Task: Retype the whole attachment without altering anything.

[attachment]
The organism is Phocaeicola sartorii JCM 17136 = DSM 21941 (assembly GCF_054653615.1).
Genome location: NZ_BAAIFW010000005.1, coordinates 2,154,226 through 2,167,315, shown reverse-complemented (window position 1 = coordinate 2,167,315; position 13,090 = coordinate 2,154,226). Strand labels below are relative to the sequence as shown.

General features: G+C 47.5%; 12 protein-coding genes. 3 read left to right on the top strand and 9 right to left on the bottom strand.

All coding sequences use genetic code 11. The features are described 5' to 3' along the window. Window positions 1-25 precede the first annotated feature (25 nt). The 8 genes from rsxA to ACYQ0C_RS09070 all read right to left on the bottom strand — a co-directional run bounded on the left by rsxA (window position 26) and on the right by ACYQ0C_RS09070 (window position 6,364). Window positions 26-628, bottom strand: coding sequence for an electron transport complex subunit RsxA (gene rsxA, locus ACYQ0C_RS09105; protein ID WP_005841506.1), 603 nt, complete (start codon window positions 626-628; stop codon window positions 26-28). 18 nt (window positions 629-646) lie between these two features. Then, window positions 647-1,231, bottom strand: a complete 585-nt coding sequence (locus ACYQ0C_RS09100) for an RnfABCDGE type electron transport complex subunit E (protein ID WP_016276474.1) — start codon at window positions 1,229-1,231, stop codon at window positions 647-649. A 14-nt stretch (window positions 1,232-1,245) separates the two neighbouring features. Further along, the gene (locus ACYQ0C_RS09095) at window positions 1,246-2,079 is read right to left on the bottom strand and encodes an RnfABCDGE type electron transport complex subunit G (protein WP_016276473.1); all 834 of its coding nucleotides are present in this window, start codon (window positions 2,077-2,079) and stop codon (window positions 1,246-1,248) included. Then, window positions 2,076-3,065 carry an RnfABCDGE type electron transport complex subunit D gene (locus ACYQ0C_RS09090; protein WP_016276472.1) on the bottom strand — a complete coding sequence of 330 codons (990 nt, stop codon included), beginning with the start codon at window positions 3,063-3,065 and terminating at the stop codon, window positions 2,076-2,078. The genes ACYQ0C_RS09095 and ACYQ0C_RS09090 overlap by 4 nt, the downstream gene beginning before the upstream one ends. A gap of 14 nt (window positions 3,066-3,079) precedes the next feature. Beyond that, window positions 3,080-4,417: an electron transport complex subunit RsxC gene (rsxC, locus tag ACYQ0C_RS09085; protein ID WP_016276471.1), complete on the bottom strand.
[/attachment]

The organism is Phocaeicola sartorii JCM 17136 = DSM 21941 (assembly GCF_054653615.1).
Genome location: NZ_BAAIFW010000005.1, coordinates 2,154,226 through 2,167,315, shown reverse-complemented (window position 1 = coordinate 2,167,315; position 13,090 = coordinate 2,154,226). Strand labels below are relative to the sequence as shown.

General features: G+C 47.5%; 12 protein-coding genes. 3 read left to right on the top strand and 9 right to left on the bottom strand.

All coding sequences use genetic code 11. The features are described 5' to 3' along the window. Window positions 1-25 precede the first annotated feature (25 nt). The 8 genes from rsxA to ACYQ0C_RS09070 all read right to left on the bottom strand — a co-directional run bounded on the left by rsxA (window position 26) and on the right by ACYQ0C_RS09070 (window position 6,364). Window positions 26-628, bottom strand: coding sequence for an electron transport complex subunit RsxA (gene rsxA, locus ACYQ0C_RS09105; protein ID WP_005841506.1), 603 nt, complete (start codon window positions 626-628; stop codon window positions 26-28). 18 nt (window positions 629-646) lie between these two features. Then, window positions 647-1,231, bottom strand: a complete 585-nt coding sequence (locus ACYQ0C_RS09100) for an RnfABCDGE type electron transport complex subunit E (protein ID WP_016276474.1) — start codon at window positions 1,229-1,231, stop codon at window positions 647-649. A 14-nt stretch (window positions 1,232-1,245) separates the two neighbouring features. Further along, the gene (locus ACYQ0C_RS09095) at window positions 1,246-2,079 is read right to left on the bottom strand and encodes an RnfABCDGE type electron transport complex subunit G (protein WP_016276473.1); all 834 of its coding nucleotides are present in this window, start codon (window positions 2,077-2,079) and stop codon (window positions 1,246-1,248) included. Then, window positions 2,076-3,065 carry an RnfABCDGE type electron transport complex subunit D gene (locus ACYQ0C_RS09090; protein WP_016276472.1) on the bottom strand — a complete coding sequence of 330 codons (990 nt, stop codon included), beginning with the start codon at window positions 3,063-3,065 and terminating at the stop codon, window positions 2,076-2,078. The genes ACYQ0C_RS09095 and ACYQ0C_RS09090 overlap by 4 nt, the downstream gene beginning before the upstream one ends. A gap of 14 nt (window positions 3,066-3,079) precedes the next feature. Beyond that, window positions 3,080-4,417: an electron transport complex subunit RsxC gene (rsxC, locus tag ACYQ0C_RS09085; protein ID WP_016276471.1), complete on the bottom strand.